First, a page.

When it comes to targeting for self-protection, you have to keep things very simple. The skill to impact a specific weak area on the opponent is of course a high-reward component of your striking strategy, but those locations, and indeed the probability of meeting your desired accuracy needs to be kept within the realms of reality. An exploration of vital points, TCM, small surface striking and similar fine motor control studies is no less a valuable part of a martial artists journey and enjoy these studies too, however, with Murphy's Law being ever prevalent in the application of karate for self-protection, we need to keep the notion of targeting as fail-safe as is possible.
In the quest for simplicity in my core application methods for self-protection, I discarded individual target placement years ago, instead switching to identifying and employing the use of large target-rich zones on the human body. Optimising even further, I started to align my striking strategies according to the three levels often given in traditional karate...these being of Jodan (upper-level), Chudan (mid-level) and Gedan (low level), defining them as follows and being applicable 360 degrees around the body...
Jodan / Upper-Level...
This is anywhere from the collar bone to the top of the head.
Chudan / Mid-Level...
This is anywhere between the collar bone and hips.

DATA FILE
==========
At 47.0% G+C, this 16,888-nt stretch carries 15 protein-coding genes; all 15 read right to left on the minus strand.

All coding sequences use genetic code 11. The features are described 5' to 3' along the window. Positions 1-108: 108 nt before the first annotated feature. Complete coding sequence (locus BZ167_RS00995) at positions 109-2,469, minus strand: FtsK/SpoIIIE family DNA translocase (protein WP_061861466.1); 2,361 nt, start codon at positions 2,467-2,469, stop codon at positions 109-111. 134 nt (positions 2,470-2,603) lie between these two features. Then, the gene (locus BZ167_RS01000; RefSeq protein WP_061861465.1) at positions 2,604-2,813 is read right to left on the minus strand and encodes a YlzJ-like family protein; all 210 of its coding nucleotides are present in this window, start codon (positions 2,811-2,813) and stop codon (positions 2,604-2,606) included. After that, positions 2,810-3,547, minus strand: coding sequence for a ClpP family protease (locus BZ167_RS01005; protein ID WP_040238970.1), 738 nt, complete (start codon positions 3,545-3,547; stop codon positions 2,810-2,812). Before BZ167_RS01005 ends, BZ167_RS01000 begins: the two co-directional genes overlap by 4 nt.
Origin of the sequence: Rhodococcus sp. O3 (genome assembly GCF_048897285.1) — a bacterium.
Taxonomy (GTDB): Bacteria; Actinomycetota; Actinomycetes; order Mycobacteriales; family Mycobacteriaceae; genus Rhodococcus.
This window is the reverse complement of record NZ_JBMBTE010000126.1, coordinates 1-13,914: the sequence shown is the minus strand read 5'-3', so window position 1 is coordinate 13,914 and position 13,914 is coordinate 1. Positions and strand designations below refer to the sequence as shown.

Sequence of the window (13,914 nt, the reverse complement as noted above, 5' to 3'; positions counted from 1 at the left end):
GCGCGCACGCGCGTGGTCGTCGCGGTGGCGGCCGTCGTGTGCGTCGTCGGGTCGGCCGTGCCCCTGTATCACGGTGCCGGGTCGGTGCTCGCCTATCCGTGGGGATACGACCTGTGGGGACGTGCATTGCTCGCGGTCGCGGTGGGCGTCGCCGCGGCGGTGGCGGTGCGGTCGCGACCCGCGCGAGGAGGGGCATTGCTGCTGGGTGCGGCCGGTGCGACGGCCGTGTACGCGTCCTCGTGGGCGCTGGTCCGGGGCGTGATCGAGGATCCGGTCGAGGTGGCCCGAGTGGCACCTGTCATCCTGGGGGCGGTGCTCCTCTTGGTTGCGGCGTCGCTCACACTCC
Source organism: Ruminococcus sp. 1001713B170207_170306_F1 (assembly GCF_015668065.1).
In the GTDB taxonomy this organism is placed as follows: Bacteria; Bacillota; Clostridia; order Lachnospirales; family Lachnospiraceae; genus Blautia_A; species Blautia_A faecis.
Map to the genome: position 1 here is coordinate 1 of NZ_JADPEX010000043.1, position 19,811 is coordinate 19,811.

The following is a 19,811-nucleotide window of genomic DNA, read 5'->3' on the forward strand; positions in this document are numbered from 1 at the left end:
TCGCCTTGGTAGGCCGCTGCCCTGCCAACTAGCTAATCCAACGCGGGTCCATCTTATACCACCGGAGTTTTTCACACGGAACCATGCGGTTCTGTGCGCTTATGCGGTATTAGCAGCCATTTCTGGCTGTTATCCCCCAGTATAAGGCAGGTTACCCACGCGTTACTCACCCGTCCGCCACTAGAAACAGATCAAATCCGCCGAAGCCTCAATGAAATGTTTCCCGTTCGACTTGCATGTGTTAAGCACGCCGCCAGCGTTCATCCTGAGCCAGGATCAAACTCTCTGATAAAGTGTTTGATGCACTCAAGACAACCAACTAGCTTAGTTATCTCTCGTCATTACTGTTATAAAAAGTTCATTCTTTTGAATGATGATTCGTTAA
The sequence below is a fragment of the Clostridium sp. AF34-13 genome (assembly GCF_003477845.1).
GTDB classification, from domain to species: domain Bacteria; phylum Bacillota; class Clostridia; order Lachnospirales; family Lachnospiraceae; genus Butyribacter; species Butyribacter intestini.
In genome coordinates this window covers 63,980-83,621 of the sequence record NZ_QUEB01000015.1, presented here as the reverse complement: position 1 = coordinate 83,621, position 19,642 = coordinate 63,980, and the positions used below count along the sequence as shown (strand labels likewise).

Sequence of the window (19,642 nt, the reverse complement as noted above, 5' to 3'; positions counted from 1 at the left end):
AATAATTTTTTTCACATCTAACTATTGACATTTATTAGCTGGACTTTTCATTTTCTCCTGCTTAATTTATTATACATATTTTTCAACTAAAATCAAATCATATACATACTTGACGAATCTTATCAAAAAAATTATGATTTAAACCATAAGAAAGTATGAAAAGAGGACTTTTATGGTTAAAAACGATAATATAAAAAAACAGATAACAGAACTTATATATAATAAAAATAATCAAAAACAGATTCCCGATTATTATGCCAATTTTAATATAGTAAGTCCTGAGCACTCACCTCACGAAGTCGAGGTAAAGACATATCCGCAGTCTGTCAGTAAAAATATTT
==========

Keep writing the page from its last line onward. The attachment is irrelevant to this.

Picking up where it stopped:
Gedan / Low-Level...
This is anywhere from the hips down to the feet.
In terms of priority for self-protection (which is scenario dependant of course), Jodan is most important, followed by the Gedan and then finally Chudan. The reason for this order is that striking to the high-line generally offers more chance of affecting the enemy's consciousness and/or willingness to continue, therefore allowing more probability for subsequent escape. The low-line provides greater likelihood to disrupt mobility and consequently, the ability for the enemy to give chase. The mid-line comes up last simply because it is more likely that the torso will be protected to a greater or lesser degree by seasonal clothing. So unless you are protecting yourself against a motorcyclist whose wearing a helmet and full protective gear, the high-line and low-line are generally more available, less protected and provide the best opportunity in terms of target selection for maximum effect.
Aligning to large and rich target zones rather than smaller vital points or weak areas makes things more simple and effective to apply under stress and offers a far greater level of redundancy. This, coupled with the delivery of successive high impact blows and a strong attitude to prevail will provide the best chance of overcoming the threat and thus, maximising safety.
It also allow you to make quick decisions and change tactics more swiftly without being bogged down in the detail. For instance, it is difficult for an opponent to successfully protect both the high and low level together, so if one strike path is obstructed then you can easily switch to the other. This facilitates the ability to press forward and employ a continuous barrage of strikes - a concept readily expressed within karate's classical forms.
Even with years of experience, effective targeting can be one of the most difficult skills to achieve during the mess of a live altercation. So it makes sense that we find ways in which to reduce the consequences of failure due to this component. Thus, equating to large target-rich zones, developing powerful strikes, honing simple tactics to negotiate barriers and fostering a strong asymmetrical attitude will help to significantly increase the chances of success.